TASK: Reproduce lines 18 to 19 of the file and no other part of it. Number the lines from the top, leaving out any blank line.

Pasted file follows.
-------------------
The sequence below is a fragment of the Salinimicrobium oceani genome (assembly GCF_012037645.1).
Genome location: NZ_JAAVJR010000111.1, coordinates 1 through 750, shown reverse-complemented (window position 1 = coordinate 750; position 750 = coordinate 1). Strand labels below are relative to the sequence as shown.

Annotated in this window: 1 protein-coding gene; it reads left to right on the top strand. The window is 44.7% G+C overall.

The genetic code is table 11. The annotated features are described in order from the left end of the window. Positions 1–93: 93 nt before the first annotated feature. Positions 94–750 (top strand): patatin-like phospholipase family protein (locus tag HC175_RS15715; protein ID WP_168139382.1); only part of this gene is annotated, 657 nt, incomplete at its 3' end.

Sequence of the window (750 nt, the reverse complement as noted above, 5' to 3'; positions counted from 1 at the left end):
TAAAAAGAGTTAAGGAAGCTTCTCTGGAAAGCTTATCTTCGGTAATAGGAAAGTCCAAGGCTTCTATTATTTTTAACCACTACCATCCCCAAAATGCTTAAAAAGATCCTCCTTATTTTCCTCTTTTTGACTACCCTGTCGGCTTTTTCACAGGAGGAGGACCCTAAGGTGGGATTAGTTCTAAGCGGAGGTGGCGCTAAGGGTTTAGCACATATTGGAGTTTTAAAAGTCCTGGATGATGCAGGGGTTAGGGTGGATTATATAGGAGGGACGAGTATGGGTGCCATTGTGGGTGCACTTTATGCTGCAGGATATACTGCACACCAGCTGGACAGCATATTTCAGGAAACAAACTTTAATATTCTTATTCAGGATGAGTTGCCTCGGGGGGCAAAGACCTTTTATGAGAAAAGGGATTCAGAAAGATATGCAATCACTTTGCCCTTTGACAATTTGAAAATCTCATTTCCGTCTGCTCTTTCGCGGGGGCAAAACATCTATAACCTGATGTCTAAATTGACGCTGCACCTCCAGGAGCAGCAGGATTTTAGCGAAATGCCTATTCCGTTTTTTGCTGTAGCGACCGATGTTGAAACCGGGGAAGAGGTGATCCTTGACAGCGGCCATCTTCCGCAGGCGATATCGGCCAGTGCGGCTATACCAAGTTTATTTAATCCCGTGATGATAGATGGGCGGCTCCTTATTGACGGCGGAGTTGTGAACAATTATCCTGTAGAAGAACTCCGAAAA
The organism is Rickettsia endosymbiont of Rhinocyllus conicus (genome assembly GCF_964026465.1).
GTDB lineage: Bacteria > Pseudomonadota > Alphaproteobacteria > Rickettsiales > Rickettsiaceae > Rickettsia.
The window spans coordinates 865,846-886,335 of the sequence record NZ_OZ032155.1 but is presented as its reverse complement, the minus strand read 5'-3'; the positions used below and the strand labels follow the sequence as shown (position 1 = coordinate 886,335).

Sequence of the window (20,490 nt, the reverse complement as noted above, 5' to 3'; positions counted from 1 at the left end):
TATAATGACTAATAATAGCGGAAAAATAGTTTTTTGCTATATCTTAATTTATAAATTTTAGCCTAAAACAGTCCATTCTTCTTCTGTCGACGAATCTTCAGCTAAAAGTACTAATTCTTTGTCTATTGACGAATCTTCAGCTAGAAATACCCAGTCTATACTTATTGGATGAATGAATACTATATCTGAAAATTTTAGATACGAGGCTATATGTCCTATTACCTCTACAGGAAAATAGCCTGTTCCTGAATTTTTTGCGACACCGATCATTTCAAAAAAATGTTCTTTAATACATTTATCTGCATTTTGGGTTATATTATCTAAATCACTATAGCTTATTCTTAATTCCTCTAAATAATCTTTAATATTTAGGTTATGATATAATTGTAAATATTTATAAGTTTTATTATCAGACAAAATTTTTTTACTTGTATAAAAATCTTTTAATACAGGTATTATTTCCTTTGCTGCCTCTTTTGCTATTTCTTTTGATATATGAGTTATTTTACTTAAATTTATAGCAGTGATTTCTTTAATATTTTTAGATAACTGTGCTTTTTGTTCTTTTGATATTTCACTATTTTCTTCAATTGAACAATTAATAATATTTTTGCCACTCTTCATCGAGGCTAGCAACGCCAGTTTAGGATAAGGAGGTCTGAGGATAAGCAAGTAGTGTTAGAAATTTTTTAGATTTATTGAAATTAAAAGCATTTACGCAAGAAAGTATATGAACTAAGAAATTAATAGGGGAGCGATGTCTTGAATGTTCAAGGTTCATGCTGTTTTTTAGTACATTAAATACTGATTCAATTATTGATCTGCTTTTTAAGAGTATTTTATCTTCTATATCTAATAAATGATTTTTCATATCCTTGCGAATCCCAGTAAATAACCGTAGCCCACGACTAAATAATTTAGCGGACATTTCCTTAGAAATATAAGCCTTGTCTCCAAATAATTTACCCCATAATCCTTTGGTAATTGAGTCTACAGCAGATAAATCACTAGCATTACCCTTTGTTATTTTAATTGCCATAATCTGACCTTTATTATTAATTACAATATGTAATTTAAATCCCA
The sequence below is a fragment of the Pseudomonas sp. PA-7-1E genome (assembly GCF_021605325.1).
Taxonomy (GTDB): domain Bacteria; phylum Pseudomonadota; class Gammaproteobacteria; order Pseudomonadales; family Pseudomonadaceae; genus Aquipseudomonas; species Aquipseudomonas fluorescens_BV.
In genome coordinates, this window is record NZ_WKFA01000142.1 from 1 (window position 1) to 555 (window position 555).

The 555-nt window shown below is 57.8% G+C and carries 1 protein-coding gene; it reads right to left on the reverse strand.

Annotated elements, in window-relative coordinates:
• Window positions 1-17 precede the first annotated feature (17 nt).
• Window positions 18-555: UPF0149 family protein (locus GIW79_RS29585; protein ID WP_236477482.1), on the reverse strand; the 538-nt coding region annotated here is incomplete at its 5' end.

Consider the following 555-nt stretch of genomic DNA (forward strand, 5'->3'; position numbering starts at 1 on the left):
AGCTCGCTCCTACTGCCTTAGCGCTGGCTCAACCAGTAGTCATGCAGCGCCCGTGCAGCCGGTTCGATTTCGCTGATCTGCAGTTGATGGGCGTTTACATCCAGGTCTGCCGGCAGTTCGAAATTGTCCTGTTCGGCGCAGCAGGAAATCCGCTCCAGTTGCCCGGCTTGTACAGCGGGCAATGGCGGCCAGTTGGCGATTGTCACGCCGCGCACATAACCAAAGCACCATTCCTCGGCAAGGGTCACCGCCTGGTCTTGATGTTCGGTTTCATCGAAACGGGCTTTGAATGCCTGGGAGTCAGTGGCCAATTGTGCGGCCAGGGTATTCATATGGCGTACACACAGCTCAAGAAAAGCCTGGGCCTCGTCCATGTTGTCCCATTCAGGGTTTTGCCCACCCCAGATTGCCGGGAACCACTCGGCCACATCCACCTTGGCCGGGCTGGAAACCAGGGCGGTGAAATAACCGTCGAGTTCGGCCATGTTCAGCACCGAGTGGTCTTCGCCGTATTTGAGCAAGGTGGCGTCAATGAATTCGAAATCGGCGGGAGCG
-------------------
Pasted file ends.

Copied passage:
• Window positions 18-555: UPF0149 family protein (locus GIW79_RS29585; protein ID WP_236477482.1), on the reverse strand; the 538-nt coding region annotated here is incomplete at its 5' end.

Consider the following 555-nt stretch of genomic DNA (forward strand, 5'->3'; position numbering starts at 1 on the left):